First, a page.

OPINION: Phil Piddington, managing director of Viridor, says that his company sees evidence of a long-term gap in residual waste and treatment capacity, with a potential impact on landfill sites in areas not served by energy from waste plants.
With our fleet of Energy Recovery Facilities (Runcorn, Ardley, the joint venture at Lakeside, Exeter, Cardiff, Peterborough, Glasgow, Beddington and Dunbar), and only one (Avonmouth) remaining under construction, Viridor conducts regular market analysis and the key message from this is that demand will continue to surpass supply, with arisings expected to remain almost flat at about 80 million tonnes per annum and the residual waste capacity gap forecast to remain at circa 7MT by 2035.
This demand is likely to drive exploration of future energy recovery opportunities, but it is important to note that this under-capacity varies by geography and this will also strongly inform landfill strategy.
Our UK focus remains one of landfill diversion, however, these sophisticated, modern sites do play an important role in areas not served by energy recovery and where haulage costs to direct residual waste to ERFs would be prohibitive.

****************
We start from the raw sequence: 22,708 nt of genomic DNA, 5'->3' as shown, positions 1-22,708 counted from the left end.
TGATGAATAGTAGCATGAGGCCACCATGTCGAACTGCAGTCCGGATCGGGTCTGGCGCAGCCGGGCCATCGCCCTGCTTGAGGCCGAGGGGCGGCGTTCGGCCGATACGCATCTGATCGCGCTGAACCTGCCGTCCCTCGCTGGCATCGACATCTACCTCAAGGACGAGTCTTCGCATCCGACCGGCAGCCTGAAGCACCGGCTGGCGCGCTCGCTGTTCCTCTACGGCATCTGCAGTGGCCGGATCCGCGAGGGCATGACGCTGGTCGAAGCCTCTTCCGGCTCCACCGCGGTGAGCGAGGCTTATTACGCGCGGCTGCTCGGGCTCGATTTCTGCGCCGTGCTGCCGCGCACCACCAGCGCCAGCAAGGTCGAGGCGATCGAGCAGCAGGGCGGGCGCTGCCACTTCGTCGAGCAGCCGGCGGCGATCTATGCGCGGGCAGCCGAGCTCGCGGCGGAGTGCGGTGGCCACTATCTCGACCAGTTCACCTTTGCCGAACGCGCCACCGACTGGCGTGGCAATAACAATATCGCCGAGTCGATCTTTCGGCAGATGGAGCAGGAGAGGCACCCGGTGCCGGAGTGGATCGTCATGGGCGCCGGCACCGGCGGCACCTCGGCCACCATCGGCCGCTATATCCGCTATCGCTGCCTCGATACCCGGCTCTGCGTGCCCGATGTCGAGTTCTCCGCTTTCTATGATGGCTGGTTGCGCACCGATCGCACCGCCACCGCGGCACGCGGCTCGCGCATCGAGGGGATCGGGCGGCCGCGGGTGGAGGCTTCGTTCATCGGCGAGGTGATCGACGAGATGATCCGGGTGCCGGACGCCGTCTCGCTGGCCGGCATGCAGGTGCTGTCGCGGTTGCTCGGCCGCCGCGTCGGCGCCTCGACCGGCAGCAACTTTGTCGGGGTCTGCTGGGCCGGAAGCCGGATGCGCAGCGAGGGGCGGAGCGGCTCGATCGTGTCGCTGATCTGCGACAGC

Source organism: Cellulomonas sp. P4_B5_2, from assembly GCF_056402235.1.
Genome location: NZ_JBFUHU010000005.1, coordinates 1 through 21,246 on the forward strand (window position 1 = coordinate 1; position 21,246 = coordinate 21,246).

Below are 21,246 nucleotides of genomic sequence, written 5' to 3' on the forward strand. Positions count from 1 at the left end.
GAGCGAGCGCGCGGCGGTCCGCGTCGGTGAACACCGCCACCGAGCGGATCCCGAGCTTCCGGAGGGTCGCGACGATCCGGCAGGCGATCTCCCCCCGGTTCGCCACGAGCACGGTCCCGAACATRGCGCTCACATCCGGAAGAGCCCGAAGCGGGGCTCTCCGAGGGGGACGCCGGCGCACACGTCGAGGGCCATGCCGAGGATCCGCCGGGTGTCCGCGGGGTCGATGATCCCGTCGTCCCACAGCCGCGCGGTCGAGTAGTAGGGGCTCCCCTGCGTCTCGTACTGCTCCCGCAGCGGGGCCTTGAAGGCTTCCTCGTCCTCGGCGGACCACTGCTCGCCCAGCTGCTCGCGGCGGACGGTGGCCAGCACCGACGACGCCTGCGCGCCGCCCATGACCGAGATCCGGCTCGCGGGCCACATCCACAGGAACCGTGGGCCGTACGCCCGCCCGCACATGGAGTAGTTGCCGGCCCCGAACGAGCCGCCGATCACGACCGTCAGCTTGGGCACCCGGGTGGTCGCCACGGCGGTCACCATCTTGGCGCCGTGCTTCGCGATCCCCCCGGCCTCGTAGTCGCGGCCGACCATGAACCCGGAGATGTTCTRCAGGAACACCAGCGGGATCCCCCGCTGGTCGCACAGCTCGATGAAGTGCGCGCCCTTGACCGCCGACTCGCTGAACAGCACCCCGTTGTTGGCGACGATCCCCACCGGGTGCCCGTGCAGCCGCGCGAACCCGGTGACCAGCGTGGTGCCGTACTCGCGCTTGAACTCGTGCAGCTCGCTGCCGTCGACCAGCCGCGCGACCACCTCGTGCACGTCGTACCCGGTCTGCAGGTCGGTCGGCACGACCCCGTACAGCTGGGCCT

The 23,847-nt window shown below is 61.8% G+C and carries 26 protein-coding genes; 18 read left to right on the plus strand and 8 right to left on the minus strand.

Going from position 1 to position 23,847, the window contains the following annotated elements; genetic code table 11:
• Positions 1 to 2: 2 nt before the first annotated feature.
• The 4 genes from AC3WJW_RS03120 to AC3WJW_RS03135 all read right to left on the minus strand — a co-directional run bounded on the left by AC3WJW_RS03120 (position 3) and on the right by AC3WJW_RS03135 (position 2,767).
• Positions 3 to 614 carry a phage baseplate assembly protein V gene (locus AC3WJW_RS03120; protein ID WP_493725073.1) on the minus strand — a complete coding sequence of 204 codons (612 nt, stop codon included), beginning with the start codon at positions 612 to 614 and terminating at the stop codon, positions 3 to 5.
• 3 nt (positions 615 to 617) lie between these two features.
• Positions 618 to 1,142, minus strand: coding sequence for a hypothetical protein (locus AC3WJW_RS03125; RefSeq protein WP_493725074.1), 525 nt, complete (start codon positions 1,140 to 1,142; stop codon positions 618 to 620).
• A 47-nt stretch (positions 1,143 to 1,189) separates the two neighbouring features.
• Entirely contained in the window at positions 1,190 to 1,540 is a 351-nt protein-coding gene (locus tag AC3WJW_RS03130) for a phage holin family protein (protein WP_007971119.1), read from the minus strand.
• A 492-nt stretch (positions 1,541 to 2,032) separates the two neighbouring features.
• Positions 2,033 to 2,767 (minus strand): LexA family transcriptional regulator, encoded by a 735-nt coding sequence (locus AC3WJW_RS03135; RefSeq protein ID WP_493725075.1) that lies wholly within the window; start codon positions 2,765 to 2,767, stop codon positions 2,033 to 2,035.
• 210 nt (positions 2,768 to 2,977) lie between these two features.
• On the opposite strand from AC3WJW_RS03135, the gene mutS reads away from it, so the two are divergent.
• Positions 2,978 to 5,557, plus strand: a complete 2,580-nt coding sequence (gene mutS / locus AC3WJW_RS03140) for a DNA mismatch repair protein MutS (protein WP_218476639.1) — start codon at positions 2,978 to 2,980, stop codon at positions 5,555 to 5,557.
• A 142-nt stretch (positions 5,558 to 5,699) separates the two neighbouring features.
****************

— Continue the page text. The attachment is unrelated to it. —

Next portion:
In the South West, where Viridor has its headquarters, planning permission was granted lsat year to reopen Heathfield Landfill site in South Devon.
The site was closed in January 2016, with the decision based on the common understanding that existing Exeter, Plymouth and Cornwall waste sites, including Viridor’s Energy from Waste facility in Exeter, would be sufficient to meet waste needs in the South West.
However, due to changing market conditions, it became clear that demand for residual waste was greater than the current capacity of waste sites in Devon and Cornwall.
With Broadpath Landfill site in Tiverton, Mid Devon, due to close, it became necessary to review the status of the region’s waste sites. Heathfield has a significant void which made it the most sensible option to meet the region’s waste requirements.
There will be a shift over time to meet ambitious government targets but with the Resources & Waste Strategy, the 2022 tax on packaging with less than 30% recycling material and the sustainability targets of major consumer brands, we have forecast a plastics reprocessing capacity gap (see letsrecycle.com story).
As part of Viridor’s expansion in this area, Pennon announced in the Full Year Results a £65m investment in a plastic reprocessing plant at Viridor’s Avonmouth Resource Recovery Centre, with the plant powered by and receiving heat from our £252m energy recovery facility.
Government policy helps create an impetus for a long-term investment strategy and market demand but clearly the industry needs to be heard on Deposit Return Schemes and Extender Producer Responsibility, enabling us to capture resources currently escaping the recycling net and ensuring the investment needed to future-proof recycling effectively and efficiently supports UK circular economy and sustainability ambitions.